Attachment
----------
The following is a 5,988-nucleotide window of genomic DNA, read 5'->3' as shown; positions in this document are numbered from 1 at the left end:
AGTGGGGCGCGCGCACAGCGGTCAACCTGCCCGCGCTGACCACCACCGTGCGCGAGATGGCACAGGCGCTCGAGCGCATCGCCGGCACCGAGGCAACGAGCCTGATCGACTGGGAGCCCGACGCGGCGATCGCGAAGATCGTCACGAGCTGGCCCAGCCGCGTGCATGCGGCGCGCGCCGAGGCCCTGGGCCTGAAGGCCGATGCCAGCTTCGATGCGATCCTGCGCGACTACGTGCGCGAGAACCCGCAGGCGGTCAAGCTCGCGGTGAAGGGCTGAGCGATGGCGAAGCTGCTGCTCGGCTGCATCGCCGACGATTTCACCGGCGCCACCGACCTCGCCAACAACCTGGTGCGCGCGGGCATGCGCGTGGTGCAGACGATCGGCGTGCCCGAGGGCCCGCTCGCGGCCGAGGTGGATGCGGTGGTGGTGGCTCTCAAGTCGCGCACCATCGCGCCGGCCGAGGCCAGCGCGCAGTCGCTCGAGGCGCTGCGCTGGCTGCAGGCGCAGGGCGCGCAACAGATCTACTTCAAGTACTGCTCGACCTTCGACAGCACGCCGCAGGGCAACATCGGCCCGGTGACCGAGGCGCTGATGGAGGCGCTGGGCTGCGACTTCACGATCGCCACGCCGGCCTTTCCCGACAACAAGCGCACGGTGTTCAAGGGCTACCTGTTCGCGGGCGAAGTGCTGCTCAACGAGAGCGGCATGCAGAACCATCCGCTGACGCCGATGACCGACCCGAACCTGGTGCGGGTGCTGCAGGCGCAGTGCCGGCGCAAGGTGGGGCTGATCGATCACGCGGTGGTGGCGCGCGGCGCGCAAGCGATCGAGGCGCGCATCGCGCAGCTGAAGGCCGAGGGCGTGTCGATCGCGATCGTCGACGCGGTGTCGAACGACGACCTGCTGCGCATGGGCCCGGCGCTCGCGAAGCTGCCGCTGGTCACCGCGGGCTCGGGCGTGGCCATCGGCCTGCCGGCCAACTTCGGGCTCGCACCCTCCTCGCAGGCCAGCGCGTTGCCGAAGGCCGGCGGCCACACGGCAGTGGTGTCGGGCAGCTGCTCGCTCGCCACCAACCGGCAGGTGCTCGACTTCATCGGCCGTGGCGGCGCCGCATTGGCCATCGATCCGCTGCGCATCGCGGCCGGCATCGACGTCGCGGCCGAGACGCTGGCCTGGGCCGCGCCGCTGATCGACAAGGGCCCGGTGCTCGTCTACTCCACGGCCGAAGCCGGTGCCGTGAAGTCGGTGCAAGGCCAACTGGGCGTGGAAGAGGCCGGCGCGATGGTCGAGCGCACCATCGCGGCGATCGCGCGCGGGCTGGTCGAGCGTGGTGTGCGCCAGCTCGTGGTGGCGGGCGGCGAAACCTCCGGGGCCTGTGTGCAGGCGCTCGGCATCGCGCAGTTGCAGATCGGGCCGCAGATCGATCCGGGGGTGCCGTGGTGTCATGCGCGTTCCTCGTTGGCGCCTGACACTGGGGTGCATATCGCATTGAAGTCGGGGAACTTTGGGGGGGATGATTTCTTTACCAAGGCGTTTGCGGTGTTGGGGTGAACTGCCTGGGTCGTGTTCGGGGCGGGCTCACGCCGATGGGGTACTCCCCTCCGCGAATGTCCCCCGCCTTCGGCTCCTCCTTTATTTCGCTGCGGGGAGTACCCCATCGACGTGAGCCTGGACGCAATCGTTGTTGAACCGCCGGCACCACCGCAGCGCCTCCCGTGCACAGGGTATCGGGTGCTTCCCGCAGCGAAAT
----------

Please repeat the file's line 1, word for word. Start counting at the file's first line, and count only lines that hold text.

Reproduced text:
The following is a 5,988-nucleotide window of genomic DNA, read 5'->3' as shown; positions in this document are numbered from 1 at the left end: